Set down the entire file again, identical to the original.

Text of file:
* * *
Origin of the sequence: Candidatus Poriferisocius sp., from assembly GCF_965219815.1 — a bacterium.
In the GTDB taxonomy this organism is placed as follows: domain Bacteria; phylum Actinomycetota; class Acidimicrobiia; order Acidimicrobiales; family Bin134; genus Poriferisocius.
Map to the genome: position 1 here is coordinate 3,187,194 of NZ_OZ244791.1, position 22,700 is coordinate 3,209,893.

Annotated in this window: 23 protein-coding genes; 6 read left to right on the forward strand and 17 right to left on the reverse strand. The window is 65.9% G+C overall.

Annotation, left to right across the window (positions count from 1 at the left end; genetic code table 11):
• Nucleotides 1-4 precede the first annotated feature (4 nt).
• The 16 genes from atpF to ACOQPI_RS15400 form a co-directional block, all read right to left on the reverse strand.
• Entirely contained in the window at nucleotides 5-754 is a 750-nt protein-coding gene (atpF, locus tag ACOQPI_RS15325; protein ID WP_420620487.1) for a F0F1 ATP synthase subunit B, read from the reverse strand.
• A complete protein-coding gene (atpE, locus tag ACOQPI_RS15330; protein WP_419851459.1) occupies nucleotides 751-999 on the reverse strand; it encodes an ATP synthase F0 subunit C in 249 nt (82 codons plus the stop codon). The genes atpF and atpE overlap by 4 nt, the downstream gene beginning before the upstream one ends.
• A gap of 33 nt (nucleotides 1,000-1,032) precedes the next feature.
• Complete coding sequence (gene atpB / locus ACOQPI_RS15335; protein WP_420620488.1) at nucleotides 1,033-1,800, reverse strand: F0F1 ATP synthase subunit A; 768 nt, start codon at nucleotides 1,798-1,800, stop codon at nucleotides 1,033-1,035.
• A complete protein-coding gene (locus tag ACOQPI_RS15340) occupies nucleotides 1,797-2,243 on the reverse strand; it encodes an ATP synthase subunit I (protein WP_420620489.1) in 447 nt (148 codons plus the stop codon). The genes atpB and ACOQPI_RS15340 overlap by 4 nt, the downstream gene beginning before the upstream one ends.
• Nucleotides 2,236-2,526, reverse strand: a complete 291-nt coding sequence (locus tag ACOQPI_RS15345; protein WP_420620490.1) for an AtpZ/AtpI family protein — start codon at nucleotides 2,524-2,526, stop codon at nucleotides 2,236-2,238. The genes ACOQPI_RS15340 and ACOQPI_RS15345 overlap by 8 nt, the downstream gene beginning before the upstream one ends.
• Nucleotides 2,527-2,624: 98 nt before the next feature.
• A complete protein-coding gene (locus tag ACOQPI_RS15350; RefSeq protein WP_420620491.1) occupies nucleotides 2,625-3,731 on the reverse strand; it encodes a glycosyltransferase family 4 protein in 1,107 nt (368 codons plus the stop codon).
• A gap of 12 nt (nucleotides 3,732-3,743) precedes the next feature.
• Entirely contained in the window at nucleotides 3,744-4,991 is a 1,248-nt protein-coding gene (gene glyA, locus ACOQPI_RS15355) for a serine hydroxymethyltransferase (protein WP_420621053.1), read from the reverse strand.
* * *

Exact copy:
Origin of the sequence: Candidatus Poriferisocius sp., from assembly GCF_965219815.1 — a bacterium.
In the GTDB taxonomy this organism is placed as follows: domain Bacteria; phylum Actinomycetota; class Acidimicrobiia; order Acidimicrobiales; family Bin134; genus Poriferisocius.
Map to the genome: position 1 here is coordinate 3,187,194 of NZ_OZ244791.1, position 22,700 is coordinate 3,209,893.

Annotated in this window: 23 protein-coding genes; 6 read left to right on the forward strand and 17 right to left on the reverse strand. The window is 65.9% G+C overall.

Annotation, left to right across the window (positions count from 1 at the left end; genetic code table 11):
• Nucleotides 1-4 precede the first annotated feature (4 nt).
• The 16 genes from atpF to ACOQPI_RS15400 form a co-directional block, all read right to left on the reverse strand.
• Entirely contained in the window at nucleotides 5-754 is a 750-nt protein-coding gene (atpF, locus tag ACOQPI_RS15325; protein ID WP_420620487.1) for a F0F1 ATP synthase subunit B, read from the reverse strand.
• A complete protein-coding gene (atpE, locus tag ACOQPI_RS15330; protein WP_419851459.1) occupies nucleotides 751-999 on the reverse strand; it encodes an ATP synthase F0 subunit C in 249 nt (82 codons plus the stop codon). The genes atpF and atpE overlap by 4 nt, the downstream gene beginning before the upstream one ends.
• A gap of 33 nt (nucleotides 1,000-1,032) precedes the next feature.
• Complete coding sequence (gene atpB / locus ACOQPI_RS15335; protein WP_420620488.1) at nucleotides 1,033-1,800, reverse strand: F0F1 ATP synthase subunit A; 768 nt, start codon at nucleotides 1,798-1,800, stop codon at nucleotides 1,033-1,035.
• A complete protein-coding gene (locus tag ACOQPI_RS15340) occupies nucleotides 1,797-2,243 on the reverse strand; it encodes an ATP synthase subunit I (protein WP_420620489.1) in 447 nt (148 codons plus the stop codon). The genes atpB and ACOQPI_RS15340 overlap by 4 nt, the downstream gene beginning before the upstream one ends.
• Nucleotides 2,236-2,526, reverse strand: a complete 291-nt coding sequence (locus tag ACOQPI_RS15345; protein WP_420620490.1) for an AtpZ/AtpI family protein — start codon at nucleotides 2,524-2,526, stop codon at nucleotides 2,236-2,238. The genes ACOQPI_RS15340 and ACOQPI_RS15345 overlap by 8 nt, the downstream gene beginning before the upstream one ends.
• Nucleotides 2,527-2,624: 98 nt before the next feature.
• A complete protein-coding gene (locus tag ACOQPI_RS15350; RefSeq protein WP_420620491.1) occupies nucleotides 2,625-3,731 on the reverse strand; it encodes a glycosyltransferase family 4 protein in 1,107 nt (368 codons plus the stop codon).
• A gap of 12 nt (nucleotides 3,732-3,743) precedes the next feature.
• Entirely contained in the window at nucleotides 3,744-4,991 is a 1,248-nt protein-coding gene (gene glyA, locus ACOQPI_RS15355) for a serine hydroxymethyltransferase (protein WP_420621053.1), read from the reverse strand.